- The Balonne River in the town of St. George reaches record level and is expected to rise further
- The authorities urge hundreds of residents still in the town to leave their homes
- Thirty houses have already been submerged in St. George
- The authorities have been airlifting thousands of residents to safety across Queensland
Australian authorities on Monday pleaded with hundreds of people who had chosen to remain in a town in the path of rising flood waters to vacate their homes.
The level of the Balonne River in the town of St. George, in the eastern state of Queensland, swelled to 13.63 meters at lunchtime on Monday, breaking its previous record, and was expected to crest overnight above 14 meters.
"We can't and won't physically drag people out of their homes," Bob Atkinson, the Queensland police commissioner, said. "But we repeat the request for people to leave their homes."
Queensland has been deluged with heavy rains over the past week even as some parts of the region are still struggling to recover from devastating floods that took place about a year ago.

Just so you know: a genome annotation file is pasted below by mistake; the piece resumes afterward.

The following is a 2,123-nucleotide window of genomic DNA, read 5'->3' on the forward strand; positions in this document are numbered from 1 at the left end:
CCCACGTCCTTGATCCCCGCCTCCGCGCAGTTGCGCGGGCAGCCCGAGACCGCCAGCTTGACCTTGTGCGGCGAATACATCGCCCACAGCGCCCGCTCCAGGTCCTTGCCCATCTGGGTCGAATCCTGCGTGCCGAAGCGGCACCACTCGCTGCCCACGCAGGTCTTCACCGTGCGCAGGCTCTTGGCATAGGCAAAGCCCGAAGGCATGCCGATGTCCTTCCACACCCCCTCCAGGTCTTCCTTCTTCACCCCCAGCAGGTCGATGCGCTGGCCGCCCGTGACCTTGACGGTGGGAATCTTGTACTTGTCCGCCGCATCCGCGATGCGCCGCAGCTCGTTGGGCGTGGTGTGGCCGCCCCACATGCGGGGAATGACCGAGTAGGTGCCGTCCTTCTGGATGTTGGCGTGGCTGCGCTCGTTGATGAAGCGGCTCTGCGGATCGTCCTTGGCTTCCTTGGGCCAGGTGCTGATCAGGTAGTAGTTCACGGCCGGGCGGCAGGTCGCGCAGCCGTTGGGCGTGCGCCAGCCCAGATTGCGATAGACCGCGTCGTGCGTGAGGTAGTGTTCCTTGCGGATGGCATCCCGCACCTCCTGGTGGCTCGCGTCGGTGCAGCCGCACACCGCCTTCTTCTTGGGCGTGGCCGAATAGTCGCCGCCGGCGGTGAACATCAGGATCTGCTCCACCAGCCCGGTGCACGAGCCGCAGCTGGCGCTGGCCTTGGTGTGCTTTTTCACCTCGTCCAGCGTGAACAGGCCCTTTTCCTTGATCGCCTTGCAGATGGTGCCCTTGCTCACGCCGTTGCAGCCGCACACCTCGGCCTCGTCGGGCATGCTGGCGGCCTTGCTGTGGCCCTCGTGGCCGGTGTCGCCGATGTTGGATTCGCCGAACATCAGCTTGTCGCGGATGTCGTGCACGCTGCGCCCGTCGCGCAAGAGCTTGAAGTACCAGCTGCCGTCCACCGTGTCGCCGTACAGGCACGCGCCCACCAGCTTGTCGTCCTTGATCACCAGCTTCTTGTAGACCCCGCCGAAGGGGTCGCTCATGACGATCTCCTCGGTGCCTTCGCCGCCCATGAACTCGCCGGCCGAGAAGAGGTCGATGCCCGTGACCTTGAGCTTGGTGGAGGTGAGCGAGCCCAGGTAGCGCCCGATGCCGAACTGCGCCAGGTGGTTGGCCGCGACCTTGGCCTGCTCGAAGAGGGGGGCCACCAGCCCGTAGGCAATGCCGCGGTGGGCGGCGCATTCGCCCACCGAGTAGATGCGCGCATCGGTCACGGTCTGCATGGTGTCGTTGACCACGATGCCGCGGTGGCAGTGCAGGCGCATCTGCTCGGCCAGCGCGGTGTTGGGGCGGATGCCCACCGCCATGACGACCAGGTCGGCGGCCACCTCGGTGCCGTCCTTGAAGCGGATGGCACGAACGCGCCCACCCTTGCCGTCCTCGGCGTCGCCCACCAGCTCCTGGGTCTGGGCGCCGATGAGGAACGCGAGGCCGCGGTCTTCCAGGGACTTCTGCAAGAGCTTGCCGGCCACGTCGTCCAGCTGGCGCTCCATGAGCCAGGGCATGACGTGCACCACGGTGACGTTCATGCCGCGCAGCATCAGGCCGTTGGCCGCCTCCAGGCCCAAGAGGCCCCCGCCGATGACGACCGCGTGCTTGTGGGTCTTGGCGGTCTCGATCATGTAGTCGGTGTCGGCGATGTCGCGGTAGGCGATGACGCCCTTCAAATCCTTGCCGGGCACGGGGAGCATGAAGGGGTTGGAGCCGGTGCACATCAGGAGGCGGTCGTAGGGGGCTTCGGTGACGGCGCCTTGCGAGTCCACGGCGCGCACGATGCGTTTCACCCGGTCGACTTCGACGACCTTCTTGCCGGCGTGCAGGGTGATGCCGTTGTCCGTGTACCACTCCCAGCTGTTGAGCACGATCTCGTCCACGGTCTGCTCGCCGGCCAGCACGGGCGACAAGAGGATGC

Thirty houses in St. George have already been inundated, according to Neil Roberts, the Queensland police and emergency services minister. "We do expect this to rise as the waters head towards their peak," he said.
The majority of St. George's roughly 3,000 residents have left the danger area, by both bus and aircraft, Roberts said.
The authorities had already been using military helicopters and a C-130 cargo plane to airlift thousands of stranded Queensland residents to safety. Hundreds of people were taking shelter in evacuation centers Monday.
Rescue workers on Sunday recovered the body of a woman who died trying to drive her pickup through flood waters, the authorities said. Jane Sheahan was swept away Friday in the town of Roma.
Witnesses told CNN affiliate Nine Network that Sheahan managed to hand off her 7-year-old son, Darcy, to a would-be rescuer before she was swept away.
The floods have already damaged hundreds of homes in Roma and another town, Mitchell, according to Roberts.
In the neighboring state of New South Wales, thousands of people remained isolated Sunday despite reports of receding floodwaters in some areas.